Take a journey to Middle Earth

From left: Liam Sullivan as Thorin, Ted Staunton as Balin, Derek Usher as Gandalf, Zavier Tanner as Bilbo Baggins will perform in Imagine That!
From left: Liam Sullivan as Thorin, Ted Staunton as Balin, Derek Usher as Gandalf, Zavier Tanner as Bilbo Baggins will perform in Imagine That!'s upcoming production of The Hobbit.
— image credit: submitted photo

A beloved children’s tale, turned big screen blockbuster, is now coming to the stage in Langley.

Imagine That! theatre company’s production of The Hobbit opens on Friday for a two-weekend run.

Fresh off its January production of Holy Mo and Spew Boy, which featured a cast of just three performers, Imagine That! is preparing to take audiences on an epic journey through Middle Earth — where they’ll meet the Hobbit himself, Bilbo Baggins, as well as Gandalf the Grey, Gollum and a band of dwarves who are determined to reclaim their home under the Lonely Mountain from the evil dragon Smaug.

Many among the cast of 16 will take on multiple parts and collectively perform more than 25 roles.

Donning the familiar grey robes of the wizard Gandalf, is Langley’s Derek Usher, a regular player on the Venue stage.

With the second of three major studio films dedicated to the book recently in theatres, the viewing public no doubt has a particular image in its collective mind of characters and sets, Usher agreed.

But what they’ll see on the stage is very much a reflection of the source material, he added.

“Faith (Toronchuck, director and producer) doesn’t want us to watch the movies until afterward — which is hard, because Gandalf is iconic,” said Usher.

The challenge for the actor is to ignore what’s been done in the past and create a wizard that, for him, reflects Tolkein’s vision.

“We’re all informed by different things we see.

“I do more of a character study of who I think the writer intended (Gandalf) to be,” he said.

For Usher, the role offers a chance to stretch his own creative muscles, but he’s also very appreciative of the opportunities the small theatre company gives to younger performers.

“The thing I love about Faith and Imagine That! productions is that she takes great care about speaking into people’s lives (and creating) positive affirmations.

“It’s always an ensemble cast. It’s non-competitive. Everyone gets stage time, everyone gets to play.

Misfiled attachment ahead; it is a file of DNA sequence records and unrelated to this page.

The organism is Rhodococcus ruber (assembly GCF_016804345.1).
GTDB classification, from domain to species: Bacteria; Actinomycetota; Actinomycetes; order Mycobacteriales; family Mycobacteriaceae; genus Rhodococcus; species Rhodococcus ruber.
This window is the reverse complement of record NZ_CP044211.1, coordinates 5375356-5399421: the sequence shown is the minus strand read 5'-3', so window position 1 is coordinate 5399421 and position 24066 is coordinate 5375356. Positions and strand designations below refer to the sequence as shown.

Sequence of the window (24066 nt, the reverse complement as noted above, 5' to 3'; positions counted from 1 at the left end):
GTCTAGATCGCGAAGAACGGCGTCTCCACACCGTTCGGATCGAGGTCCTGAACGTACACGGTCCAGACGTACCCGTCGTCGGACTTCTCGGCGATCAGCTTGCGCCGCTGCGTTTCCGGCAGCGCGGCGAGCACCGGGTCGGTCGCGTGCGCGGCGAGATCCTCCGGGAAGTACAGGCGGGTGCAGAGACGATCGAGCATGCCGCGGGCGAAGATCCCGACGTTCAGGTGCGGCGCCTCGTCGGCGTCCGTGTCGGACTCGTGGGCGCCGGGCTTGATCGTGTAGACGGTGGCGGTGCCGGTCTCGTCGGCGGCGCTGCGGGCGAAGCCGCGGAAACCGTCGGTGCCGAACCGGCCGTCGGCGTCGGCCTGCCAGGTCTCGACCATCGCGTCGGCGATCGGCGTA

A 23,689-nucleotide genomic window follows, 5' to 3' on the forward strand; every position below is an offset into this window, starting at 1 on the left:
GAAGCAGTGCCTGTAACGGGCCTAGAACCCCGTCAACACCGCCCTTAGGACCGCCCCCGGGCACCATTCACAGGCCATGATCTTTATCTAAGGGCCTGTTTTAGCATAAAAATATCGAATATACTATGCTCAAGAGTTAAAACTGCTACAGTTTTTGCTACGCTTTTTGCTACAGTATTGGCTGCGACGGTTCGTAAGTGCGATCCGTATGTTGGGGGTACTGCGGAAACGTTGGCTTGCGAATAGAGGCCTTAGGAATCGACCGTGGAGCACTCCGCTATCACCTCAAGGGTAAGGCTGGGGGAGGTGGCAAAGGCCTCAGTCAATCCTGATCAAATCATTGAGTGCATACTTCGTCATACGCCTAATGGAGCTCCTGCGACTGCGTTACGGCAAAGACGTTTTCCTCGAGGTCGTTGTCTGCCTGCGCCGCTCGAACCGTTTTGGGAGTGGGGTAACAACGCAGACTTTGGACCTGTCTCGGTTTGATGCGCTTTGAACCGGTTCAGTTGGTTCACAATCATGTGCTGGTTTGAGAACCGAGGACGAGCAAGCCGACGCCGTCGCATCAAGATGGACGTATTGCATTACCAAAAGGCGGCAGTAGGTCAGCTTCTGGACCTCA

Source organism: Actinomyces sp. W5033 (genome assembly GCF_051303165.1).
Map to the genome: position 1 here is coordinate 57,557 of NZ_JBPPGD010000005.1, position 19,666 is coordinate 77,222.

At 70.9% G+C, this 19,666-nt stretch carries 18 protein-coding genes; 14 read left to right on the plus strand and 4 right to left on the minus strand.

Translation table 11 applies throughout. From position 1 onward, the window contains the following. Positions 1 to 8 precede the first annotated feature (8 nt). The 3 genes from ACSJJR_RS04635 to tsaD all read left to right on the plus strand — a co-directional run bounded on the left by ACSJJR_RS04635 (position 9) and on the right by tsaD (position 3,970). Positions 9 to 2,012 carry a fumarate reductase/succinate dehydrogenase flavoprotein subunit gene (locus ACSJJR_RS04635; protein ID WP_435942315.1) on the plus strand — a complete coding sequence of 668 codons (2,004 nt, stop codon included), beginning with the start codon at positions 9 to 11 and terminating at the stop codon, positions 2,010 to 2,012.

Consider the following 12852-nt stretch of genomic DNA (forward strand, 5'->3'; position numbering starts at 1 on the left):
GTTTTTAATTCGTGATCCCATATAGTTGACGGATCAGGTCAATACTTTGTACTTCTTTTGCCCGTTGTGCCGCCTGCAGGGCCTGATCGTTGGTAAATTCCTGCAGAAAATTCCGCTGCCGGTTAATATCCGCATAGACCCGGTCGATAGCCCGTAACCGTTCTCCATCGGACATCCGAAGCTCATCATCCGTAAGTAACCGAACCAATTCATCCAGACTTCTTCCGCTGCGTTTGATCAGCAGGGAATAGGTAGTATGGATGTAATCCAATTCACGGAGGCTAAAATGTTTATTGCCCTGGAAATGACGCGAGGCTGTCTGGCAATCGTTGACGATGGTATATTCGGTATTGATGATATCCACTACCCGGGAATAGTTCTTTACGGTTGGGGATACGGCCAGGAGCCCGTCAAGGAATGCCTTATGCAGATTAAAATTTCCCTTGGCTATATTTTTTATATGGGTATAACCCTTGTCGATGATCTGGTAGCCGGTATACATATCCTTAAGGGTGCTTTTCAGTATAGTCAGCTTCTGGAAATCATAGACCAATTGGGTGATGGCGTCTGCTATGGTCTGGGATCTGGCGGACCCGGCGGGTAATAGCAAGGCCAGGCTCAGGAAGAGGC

“The arts in general can be very competitive — to a destructive level. Faith works really hard to make sure that doesn’t enter into it.”

As for the majestic shot-in-New Zealand landscapes and some of the book’s more magical locations — Rivendell, Laketown and Hobbiton, as well as the many scenes that are set underneath the mountains of Middle Earth — well, there are sufficiently clever ways of handling that on a small stage, with as few cumbersome set changes as possible, noted Usher.

For the most part, the action will take place through interior scenes — whether inside Bilbo’s hobbit hole or Lord Elrond’s house, Gollum’s cave or the dwarves’ mountain kingdom.

“You can get a lot of different environments in a small space, if you’re intelligent about it,” said Usher.

A master cabinet maker has been helping to make the sets, including Bilbo’s iconic round door, even more spectacular, he added.

“We’ve got some beautiful set pieces.”

Usher, who works in restoration services, is also a multi-instrumentalist who divides his performance time between a pair of bands, including one called Dialect 9, the sole purpose of which is to fight against human trafficking.

It was when his son became involved in theatre about seven years ago that Usher got his start with Imagine That, helping out on the technical end of things — working on lighting and sound.

Then about three years ago, he was coaxed onto the stage when the theatre company mounted a production of The Lion, The Witch and The Wardrobe.

Next, he took on the dual role of Captain Hook and Mr. Darling in a production of Peter Pan.

Despite the fact  all of the plays have been translated onto the big screen, the response Usher is getting tells him the production will be well received once it opens on Feb. 28.

“I found when we did The Lion, The Witch and The Wardrobe, around the same time the earlier movies in the series happened, people were not as excited about it.

“When I mention The Hobbit, their eyes light up,” he said.


The Hobbit journeys onto the stage at The Venue, inside the Friends of the Langley Vineyard Church building 5708 Glover Rd. on Friday, Feb. 28 at 7:30 p.m.

Additional performance dates are Friday, March 7 at 7:30 p.m. and Saturdays, March 1 and 8 and Sundays, March 2 and 9 at 2:30 p.m. each day.

General admission tickets are $15, and are available from the online box office at ImagineThatPlace.com. They may also be purchased at the door or from cast members

The theatre box office opens one hour before showtime. Doors open 30 minutes before curtain.

The play is approximately two hours long, with a 15 minute intermission.

Children who are able to sit quietly for the duration are welcome, said Toronchuk.

However some may find parts scary; actors playing mythical creatures wear masks and it becomes loud in places.

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